HC Deb 06 April 1970 vol 799 cc34-160

Order for Second Reading read.

3.35 p.m.

The Paymaster-General (Mr. Harold Lever)

I beg to move, That the Bill be now read a Second time.

The Bill deals with the electricity industry, which is one of the great industries of this country. It disposes of £4,000 million of net assets in England and Wales. It employs about 200,000 men and women and operates about 200 power stations and nearly 19,000 miles of overhead lines and underground cables in the C.E.G.B. grid, and over 300,000 miles in the area boards' mains. I mention the statistics so that the House will approach the Bill with a proper air of—[Interruption]

Mr. Speaker

Order. It is difficult to address the House against multifarious conversations.

Mr. Lever

I trouble the House with those statistics so that hon. Members may approach the Bill with the solemnity and interest appropriate to our great electricity industry.

The Bill deals with the reorganisation of the industry and arises from a statement made by one of my predecessors. The House might like, first, to consider briefly the present organisation of the industry, which was set up by the Electricity Act, 1957. There are three parts. At the centre is the Electricity Council, whose statutory responsibility is to promote and assist the maintenance and development by electricity boards of an efficient, co-ordinated and economical system of electricity supply. There is then the Central Electricity Generating Board, the prime function of which is to produce electricity and sell it in bulk to the area boards.

Finally, there are 12 area electricity boards which buy electricity from the Generating Board in bulk and distribute it to consumers. It is important to note that in this organisation the Electricity Council is not an authoritative supervising or policy-making body. The Council consists of 21 members—the 12 area board chairmen, three members from the C.E.G.B. and six members appointed by the Minister.

The Government thought that it was time that we had another look at the industry's structure, including the question whether the present distribution of functions between the central body and the boards is right. My predecessors accordingly put in hand such a review and considerable consultations were undertaken with all the interested bodies and persons. First, we reviewed the area board system. We came to the conclusion that whatever the structure of the industry it was important for the activities of distribution, sales and consumer service to be decentralised in the interests of efficient service to the consumer.

The present 12 area boards satisfy the important criteria of being large enough to give economies of scale but not too big to outrun managerial capacity, and are of a size which allows the management to foster and maintain sound relations with the public. There does not seem to be any good reason for thinking that efficiency would be improved if we made these units larger or smaller, so we intend to leave the area boards as they are.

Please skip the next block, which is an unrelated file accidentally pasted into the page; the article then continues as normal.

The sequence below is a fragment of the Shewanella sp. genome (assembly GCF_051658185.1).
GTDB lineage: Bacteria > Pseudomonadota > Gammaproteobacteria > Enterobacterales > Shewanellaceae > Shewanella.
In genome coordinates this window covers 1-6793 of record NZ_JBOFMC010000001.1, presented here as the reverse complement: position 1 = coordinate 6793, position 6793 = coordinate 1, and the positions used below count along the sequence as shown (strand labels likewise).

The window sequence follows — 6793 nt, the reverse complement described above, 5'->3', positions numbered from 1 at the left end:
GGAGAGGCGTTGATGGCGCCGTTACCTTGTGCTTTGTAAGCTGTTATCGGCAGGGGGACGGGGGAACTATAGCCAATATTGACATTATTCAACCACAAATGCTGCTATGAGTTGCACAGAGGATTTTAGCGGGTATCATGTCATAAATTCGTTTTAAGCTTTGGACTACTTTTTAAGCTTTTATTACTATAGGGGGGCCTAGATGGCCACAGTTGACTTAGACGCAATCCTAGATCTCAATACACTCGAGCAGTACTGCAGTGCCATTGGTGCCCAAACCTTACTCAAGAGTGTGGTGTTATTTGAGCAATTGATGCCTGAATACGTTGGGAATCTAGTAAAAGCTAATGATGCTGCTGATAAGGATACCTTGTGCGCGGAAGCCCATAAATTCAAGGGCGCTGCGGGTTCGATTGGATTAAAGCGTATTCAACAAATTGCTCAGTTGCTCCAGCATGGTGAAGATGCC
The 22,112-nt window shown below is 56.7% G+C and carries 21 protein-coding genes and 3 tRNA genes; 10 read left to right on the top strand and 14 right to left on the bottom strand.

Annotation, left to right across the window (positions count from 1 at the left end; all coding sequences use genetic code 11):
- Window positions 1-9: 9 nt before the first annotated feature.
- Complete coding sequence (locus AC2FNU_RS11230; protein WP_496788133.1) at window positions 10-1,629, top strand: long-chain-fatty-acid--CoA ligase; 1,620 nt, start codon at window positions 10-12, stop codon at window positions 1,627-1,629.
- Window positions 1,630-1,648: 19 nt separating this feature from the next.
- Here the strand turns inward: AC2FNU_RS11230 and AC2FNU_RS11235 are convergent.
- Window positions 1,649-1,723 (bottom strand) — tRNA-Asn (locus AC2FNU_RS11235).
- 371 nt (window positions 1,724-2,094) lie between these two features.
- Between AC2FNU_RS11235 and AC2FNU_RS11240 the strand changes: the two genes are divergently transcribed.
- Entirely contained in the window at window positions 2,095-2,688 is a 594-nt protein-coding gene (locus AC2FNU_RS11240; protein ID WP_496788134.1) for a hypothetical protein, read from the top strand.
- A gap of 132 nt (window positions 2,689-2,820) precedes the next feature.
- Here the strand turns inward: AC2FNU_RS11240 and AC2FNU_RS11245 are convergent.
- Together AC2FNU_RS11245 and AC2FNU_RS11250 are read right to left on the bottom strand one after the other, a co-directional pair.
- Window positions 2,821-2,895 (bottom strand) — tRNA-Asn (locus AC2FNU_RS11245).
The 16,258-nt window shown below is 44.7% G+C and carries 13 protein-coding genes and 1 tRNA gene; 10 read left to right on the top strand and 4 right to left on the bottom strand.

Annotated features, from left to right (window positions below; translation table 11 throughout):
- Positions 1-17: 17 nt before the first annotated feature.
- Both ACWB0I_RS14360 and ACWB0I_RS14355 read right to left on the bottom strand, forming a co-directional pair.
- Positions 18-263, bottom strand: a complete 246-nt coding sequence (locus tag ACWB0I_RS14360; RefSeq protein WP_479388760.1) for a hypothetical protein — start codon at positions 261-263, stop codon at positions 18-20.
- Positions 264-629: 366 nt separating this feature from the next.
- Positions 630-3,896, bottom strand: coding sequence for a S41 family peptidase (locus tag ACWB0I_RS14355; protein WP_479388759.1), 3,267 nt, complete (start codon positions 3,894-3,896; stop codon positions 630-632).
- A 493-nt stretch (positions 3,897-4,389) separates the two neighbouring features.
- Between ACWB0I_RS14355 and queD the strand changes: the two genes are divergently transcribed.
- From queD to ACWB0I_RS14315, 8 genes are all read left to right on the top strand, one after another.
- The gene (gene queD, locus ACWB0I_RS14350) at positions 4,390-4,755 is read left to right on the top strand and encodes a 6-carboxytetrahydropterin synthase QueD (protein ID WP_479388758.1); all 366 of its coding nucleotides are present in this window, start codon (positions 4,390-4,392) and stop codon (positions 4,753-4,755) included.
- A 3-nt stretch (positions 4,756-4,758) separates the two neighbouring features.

There are very strong reasons for centralising the design, development and control of power generation and bulk transmission, because of the major economies which can be achieved by large unified supply systems where planning and generation for the whole country are centralised. We have had the C.E.G.B. as a result of this concept as the single generating authority for England and Wales, operating about 200 generating stations and shifting huge quantities of power via the national grid from the areas of cheapest supply to those where it is needed. It seemed to us that the vast capital investment in the national grid and the concentration of power stations in the areas of cheap fuel make it desirable to continue to retain central control of the running and development of this generating system as a whole.

The present arrangements for the overall planning and control of the whole system—that is, area boards and the Generating Board—are another matter. Reflection leads us to the conclusion that here something more effective as a link between the manufacture of electricity and its distribution and supply to the consumer ought now to be undertaken rather than to continue the existing Electricity Council.

This Council has too much of a purely advisory character. Its very composition reflects this, with its 21 members. The membership is probably too large for a closely-knit planning body linking the manufacturing and distribution sides of this great industry. Even more important, whether in the matter of investment programmes and the industry's use of resources, or in the increasingly vital areas of commercial policy such as the structure of tariffs, the Council can advise, but cannot lay down an industry view binding on the boards.